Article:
Brisbane-based photographer Tammy Law’s mother, Jenny Phang, registers two great traumas in her life. One is her divorce from her husband, Tammy’s father, and the other is the day her siblings were deported from the Sunshine Coast back to Hong Kong in 1986.

“Mum says talking about it is like a scar that’s healed over but you pick at,” Law says.

“I asked for this exhibition if she was comfortable talking about it and she’s like, ‘Yeah, nobody killed anyone. Nobody is a murderer,’” Law continues, laughing. “Mum says that her family deserved to be deported because they broke the law, but she can’t understand why refugees are being deported or being held in detention. She finds that ridiculous because they’re coming from a place of need.’”

Law has used her mother’s experience as the jumping off point for Fractured Dreams & Indefinite Scars, her new 10-week exhibition and February residency at the Museum of Brisbane. For the exhibition, Law uses her photography to explore the ways in which immigration laws and processes have impacted the narratives and histories of five different families, all of whom have had a member or members deported (or threatened with deportation) from Queensland.

So Phang’s story sits next to that of 25-year-old Achutan Apajasekar, an ethnic Tamil who fled Sri Lanka in 2013 – he has spent much of the past seven years on Nauru and then in community detention in Brisbane on a bridging visa, unsure of his future. Then there’s “Aaron”, a New Zealand citizen who lived in Australia for 35 years, from the age of six. He was deported after a one-time criminal conviction – a fate that has befallen many New Zealanders since the federal government tightened the visa character test in 2014.

The intention is to show the wide variety of experiences when it comes to dealing with immigration laws and deportation from Australia.

“My mum’s story happened in the ’80s,” Law says. “For me, it was a question of how to bring this into the now. People will then be able to relate because they can see it’s happening in their city to people they might cross paths with. If you bring in these stories, people care more.”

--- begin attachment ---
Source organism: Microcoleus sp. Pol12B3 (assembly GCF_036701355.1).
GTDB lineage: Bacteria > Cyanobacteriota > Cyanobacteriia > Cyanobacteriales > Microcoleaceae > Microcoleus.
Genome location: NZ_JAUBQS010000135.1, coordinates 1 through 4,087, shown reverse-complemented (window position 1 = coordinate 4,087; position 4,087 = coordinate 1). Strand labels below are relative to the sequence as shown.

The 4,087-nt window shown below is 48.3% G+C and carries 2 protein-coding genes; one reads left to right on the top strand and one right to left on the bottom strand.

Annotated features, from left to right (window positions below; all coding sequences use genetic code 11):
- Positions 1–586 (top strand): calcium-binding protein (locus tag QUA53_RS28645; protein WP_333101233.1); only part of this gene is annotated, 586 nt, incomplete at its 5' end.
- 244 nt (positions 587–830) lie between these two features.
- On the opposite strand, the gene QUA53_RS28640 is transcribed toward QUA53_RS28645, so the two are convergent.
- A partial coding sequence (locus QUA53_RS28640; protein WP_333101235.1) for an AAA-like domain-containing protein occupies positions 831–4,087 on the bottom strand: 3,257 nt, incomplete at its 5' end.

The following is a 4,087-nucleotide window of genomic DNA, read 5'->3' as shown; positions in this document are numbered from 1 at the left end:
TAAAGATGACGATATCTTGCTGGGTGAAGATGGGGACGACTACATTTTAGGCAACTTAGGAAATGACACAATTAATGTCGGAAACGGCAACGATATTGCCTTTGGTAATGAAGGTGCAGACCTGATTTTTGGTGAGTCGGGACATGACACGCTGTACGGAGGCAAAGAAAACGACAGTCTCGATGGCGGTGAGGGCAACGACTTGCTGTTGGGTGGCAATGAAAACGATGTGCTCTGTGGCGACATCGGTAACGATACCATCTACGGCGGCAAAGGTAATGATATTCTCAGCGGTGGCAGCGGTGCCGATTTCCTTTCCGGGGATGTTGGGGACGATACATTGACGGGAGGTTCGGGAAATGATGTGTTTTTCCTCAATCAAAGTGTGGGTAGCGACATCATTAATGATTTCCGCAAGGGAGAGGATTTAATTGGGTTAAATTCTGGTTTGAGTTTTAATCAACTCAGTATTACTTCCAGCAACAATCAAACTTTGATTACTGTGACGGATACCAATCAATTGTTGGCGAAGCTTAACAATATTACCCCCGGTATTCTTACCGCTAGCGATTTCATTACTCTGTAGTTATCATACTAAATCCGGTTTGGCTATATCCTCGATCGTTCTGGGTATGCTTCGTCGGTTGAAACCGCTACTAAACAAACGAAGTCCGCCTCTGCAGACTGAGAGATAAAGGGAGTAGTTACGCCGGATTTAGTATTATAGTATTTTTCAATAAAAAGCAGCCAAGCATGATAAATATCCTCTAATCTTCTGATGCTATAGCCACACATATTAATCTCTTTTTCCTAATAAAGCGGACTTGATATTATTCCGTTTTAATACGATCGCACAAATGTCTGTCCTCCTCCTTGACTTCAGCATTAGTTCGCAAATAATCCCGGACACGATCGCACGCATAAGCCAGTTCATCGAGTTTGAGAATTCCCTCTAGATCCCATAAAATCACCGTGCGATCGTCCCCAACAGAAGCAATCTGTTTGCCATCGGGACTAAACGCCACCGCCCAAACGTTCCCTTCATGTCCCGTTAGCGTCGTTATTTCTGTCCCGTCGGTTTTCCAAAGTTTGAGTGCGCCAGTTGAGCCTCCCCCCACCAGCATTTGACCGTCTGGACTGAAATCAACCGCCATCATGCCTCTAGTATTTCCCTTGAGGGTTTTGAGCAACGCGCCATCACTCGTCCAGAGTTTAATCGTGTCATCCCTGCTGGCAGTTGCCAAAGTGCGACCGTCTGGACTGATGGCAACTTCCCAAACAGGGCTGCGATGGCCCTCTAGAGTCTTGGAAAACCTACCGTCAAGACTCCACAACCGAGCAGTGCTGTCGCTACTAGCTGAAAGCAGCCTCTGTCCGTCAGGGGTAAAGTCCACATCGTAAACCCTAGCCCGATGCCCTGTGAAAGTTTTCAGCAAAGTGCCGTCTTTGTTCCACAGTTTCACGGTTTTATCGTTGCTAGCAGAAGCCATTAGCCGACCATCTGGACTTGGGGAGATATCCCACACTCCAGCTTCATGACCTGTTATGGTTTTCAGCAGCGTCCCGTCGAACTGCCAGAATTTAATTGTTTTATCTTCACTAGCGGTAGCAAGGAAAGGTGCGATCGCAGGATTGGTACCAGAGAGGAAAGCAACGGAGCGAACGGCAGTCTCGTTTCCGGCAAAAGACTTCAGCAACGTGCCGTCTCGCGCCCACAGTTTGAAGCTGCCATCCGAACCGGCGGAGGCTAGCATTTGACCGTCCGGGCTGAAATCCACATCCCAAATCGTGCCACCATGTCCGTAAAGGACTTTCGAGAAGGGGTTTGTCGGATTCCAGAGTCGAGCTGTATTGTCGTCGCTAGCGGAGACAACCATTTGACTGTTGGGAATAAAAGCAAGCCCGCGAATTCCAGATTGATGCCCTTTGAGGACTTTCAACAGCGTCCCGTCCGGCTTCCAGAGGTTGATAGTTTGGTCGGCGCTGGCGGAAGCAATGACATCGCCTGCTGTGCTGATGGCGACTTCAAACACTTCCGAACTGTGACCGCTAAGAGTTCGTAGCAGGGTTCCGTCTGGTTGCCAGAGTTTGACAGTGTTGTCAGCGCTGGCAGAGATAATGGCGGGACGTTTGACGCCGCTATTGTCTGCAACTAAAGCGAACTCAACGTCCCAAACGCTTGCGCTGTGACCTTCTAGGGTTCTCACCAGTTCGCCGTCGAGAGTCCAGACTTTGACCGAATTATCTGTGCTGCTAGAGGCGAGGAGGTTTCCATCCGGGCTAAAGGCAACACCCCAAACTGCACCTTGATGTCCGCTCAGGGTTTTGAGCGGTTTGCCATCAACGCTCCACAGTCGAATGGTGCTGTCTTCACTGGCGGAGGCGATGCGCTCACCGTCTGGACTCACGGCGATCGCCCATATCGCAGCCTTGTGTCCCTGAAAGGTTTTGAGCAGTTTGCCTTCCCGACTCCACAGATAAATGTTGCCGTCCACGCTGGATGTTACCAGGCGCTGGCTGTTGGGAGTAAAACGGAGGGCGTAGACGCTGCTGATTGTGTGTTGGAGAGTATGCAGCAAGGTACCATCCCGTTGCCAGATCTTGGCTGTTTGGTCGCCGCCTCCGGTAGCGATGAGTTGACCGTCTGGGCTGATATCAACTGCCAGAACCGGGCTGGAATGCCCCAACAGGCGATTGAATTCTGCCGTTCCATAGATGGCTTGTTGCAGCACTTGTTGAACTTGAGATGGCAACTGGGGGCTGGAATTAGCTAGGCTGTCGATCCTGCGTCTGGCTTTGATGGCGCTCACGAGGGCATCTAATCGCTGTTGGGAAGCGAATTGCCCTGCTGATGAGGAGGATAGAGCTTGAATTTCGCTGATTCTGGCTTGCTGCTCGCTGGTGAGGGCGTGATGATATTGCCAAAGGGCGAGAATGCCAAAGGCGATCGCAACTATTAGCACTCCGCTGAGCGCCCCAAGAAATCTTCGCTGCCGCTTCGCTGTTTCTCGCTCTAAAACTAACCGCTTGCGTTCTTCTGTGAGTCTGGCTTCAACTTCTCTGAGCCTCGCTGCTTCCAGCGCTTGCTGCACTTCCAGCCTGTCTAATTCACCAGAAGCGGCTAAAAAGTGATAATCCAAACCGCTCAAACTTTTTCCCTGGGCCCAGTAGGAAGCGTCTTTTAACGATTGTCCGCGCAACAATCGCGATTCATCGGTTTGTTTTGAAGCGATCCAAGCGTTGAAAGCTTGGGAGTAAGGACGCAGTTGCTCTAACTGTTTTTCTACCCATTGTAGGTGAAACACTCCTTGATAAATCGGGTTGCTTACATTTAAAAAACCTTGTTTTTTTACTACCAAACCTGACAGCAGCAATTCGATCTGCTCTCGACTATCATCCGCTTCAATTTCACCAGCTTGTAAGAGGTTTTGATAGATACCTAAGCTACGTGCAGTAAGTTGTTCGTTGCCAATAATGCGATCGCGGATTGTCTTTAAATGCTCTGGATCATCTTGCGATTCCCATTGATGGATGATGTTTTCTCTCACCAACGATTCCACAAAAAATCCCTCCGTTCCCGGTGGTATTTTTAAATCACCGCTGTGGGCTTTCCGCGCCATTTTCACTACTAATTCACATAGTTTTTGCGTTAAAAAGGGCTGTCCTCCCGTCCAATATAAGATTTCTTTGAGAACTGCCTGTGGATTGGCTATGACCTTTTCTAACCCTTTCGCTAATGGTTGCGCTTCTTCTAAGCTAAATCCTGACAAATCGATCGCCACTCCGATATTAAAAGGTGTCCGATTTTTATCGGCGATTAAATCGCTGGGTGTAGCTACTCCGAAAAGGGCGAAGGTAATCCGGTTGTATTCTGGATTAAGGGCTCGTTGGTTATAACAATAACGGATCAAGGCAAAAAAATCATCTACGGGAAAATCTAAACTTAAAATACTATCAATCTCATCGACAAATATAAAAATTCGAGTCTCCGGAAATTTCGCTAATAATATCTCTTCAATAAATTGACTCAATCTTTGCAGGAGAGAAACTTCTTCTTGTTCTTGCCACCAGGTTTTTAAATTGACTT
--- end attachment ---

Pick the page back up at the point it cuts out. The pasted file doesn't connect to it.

Law is an experienced commercial and editorial photographer (who has previously freelanced for Broadsheet), but issues of displacement, migration and belonging have always been central to her documentary work, including the projects Away From Home, in which she projected images of migrants’ birthplaces onto their Australian suburban homes, and Permission to Belong, an award-winning photobook that documents the everyday lives of families from Myanmar who have resettled abroad. Colouring her work are her own experiences growing up on the Sunshine Coast as an Asian Australian.

“It definitely informs what I do,” Law says. “I think that’s why I went overseas when I was younger, to understand more about cultural belonging and what it means to be both Chinese and Australian. I only lived in China, for example, for three months, but that cultural context really helped. ‘That’s why dad does this. That’s why mum believes that. That’s why we did that at home and my other friends don’t do that.’ It made a lot of sense experiencing it myself.”

Fractured Dreams & Indefinite Scars will run in Museum of Brisbane’s Adelaide Street Pavilion until April 18. It includes a paper-folding activity for visitors, and Law’s well-known writer siblings, Ben Law and Michelle Law, will soon contribute works reflecting on the exhibition. Tammy will be on-site Wednesdays and Sundays from 10am to 2pm during her February residency.